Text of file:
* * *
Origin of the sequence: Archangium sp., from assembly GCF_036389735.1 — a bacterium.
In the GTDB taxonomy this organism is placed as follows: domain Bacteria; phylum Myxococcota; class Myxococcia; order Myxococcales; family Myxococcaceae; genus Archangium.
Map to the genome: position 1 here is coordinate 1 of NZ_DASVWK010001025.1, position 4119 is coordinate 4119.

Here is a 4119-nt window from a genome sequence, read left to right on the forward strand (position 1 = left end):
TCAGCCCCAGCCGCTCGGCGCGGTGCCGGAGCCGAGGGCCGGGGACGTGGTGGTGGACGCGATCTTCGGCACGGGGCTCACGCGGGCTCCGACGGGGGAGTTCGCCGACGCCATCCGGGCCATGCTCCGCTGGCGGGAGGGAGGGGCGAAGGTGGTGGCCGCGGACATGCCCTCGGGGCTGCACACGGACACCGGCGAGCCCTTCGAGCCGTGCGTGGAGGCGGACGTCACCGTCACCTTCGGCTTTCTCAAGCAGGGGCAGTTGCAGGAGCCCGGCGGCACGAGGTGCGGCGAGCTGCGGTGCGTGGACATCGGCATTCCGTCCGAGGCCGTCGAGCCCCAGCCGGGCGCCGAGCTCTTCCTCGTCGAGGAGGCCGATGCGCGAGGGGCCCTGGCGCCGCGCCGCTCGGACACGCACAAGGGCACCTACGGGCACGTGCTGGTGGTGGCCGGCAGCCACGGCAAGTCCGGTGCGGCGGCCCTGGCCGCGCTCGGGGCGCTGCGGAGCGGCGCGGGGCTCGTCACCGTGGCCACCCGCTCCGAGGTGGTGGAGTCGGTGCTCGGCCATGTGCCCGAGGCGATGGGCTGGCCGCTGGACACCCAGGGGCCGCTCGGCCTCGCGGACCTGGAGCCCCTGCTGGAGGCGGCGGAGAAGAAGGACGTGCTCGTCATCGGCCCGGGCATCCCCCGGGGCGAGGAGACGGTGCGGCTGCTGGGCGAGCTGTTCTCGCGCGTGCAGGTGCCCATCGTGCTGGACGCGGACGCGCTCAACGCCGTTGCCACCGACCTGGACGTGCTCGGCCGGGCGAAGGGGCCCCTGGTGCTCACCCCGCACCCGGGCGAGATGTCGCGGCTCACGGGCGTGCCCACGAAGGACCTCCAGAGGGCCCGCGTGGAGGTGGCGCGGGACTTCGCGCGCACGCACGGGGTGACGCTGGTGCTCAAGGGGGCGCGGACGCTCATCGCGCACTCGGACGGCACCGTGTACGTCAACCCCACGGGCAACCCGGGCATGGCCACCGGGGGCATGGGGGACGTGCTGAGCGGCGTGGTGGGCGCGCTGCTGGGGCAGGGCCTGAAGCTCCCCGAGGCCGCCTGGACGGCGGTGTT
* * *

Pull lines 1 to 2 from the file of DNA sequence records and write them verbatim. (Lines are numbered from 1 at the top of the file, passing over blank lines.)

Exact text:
Origin of the sequence: Archangium sp., from assembly GCF_036389735.1 — a bacterium.
In the GTDB taxonomy this organism is placed as follows: domain Bacteria; phylum Myxococcota; class Myxococcia; order Myxococcales; family Myxococcaceae; genus Archangium.